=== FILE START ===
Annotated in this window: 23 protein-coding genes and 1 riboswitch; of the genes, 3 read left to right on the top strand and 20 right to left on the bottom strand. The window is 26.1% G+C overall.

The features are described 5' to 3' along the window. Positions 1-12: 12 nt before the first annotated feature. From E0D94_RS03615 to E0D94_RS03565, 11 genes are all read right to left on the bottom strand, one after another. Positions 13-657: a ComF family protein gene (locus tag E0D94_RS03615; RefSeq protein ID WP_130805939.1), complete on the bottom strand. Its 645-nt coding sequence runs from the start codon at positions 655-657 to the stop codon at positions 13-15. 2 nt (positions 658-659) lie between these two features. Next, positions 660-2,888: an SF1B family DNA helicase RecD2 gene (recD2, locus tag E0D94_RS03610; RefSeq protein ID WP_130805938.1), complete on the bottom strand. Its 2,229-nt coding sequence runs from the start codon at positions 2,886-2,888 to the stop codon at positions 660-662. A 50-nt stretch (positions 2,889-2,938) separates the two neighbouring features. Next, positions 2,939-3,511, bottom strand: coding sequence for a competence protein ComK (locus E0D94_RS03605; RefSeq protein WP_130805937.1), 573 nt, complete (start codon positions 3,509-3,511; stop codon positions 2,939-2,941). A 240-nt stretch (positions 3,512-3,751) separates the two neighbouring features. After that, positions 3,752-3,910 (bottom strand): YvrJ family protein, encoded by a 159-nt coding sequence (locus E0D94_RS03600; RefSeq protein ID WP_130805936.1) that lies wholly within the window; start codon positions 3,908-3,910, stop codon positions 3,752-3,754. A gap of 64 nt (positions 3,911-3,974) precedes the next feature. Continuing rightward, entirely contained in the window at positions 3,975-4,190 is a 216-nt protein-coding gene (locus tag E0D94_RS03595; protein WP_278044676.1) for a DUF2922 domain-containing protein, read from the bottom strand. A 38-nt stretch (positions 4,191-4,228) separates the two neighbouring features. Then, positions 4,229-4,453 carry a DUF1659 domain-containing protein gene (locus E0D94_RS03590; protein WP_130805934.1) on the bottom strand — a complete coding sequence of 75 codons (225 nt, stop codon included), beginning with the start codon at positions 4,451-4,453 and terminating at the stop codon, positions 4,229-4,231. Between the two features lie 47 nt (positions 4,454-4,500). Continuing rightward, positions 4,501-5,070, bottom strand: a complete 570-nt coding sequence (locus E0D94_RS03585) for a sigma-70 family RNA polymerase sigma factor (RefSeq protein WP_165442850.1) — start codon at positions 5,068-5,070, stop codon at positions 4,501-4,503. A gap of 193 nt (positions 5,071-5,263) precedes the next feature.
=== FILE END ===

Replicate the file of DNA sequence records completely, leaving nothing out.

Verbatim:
Annotated in this window: 23 protein-coding genes and 1 riboswitch; of the genes, 3 read left to right on the top strand and 20 right to left on the bottom strand. The window is 26.1% G+C overall.

The features are described 5' to 3' along the window. Positions 1-12: 12 nt before the first annotated feature. From E0D94_RS03615 to E0D94_RS03565, 11 genes are all read right to left on the bottom strand, one after another. Positions 13-657: a ComF family protein gene (locus tag E0D94_RS03615; RefSeq protein ID WP_130805939.1), complete on the bottom strand. Its 645-nt coding sequence runs from the start codon at positions 655-657 to the stop codon at positions 13-15. 2 nt (positions 658-659) lie between these two features. Next, positions 660-2,888: an SF1B family DNA helicase RecD2 gene (recD2, locus tag E0D94_RS03610; RefSeq protein ID WP_130805938.1), complete on the bottom strand. Its 2,229-nt coding sequence runs from the start codon at positions 2,886-2,888 to the stop codon at positions 660-662. A 50-nt stretch (positions 2,889-2,938) separates the two neighbouring features. Next, positions 2,939-3,511, bottom strand: coding sequence for a competence protein ComK (locus E0D94_RS03605; RefSeq protein WP_130805937.1), 573 nt, complete (start codon positions 3,509-3,511; stop codon positions 2,939-2,941). A 240-nt stretch (positions 3,512-3,751) separates the two neighbouring features. After that, positions 3,752-3,910 (bottom strand): YvrJ family protein, encoded by a 159-nt coding sequence (locus E0D94_RS03600; RefSeq protein ID WP_130805936.1) that lies wholly within the window; start codon positions 3,908-3,910, stop codon positions 3,752-3,754. A gap of 64 nt (positions 3,911-3,974) precedes the next feature. Continuing rightward, entirely contained in the window at positions 3,975-4,190 is a 216-nt protein-coding gene (locus tag E0D94_RS03595; protein WP_278044676.1) for a DUF2922 domain-containing protein, read from the bottom strand. A 38-nt stretch (positions 4,191-4,228) separates the two neighbouring features. Then, positions 4,229-4,453 carry a DUF1659 domain-containing protein gene (locus E0D94_RS03590; protein WP_130805934.1) on the bottom strand — a complete coding sequence of 75 codons (225 nt, stop codon included), beginning with the start codon at positions 4,451-4,453 and terminating at the stop codon, positions 4,229-4,231. Between the two features lie 47 nt (positions 4,454-4,500). Continuing rightward, positions 4,501-5,070, bottom strand: a complete 570-nt coding sequence (locus E0D94_RS03585) for a sigma-70 family RNA polymerase sigma factor (RefSeq protein WP_165442850.1) — start codon at positions 5,068-5,070, stop codon at positions 4,501-4,503. A gap of 193 nt (positions 5,071-5,263) precedes the next feature.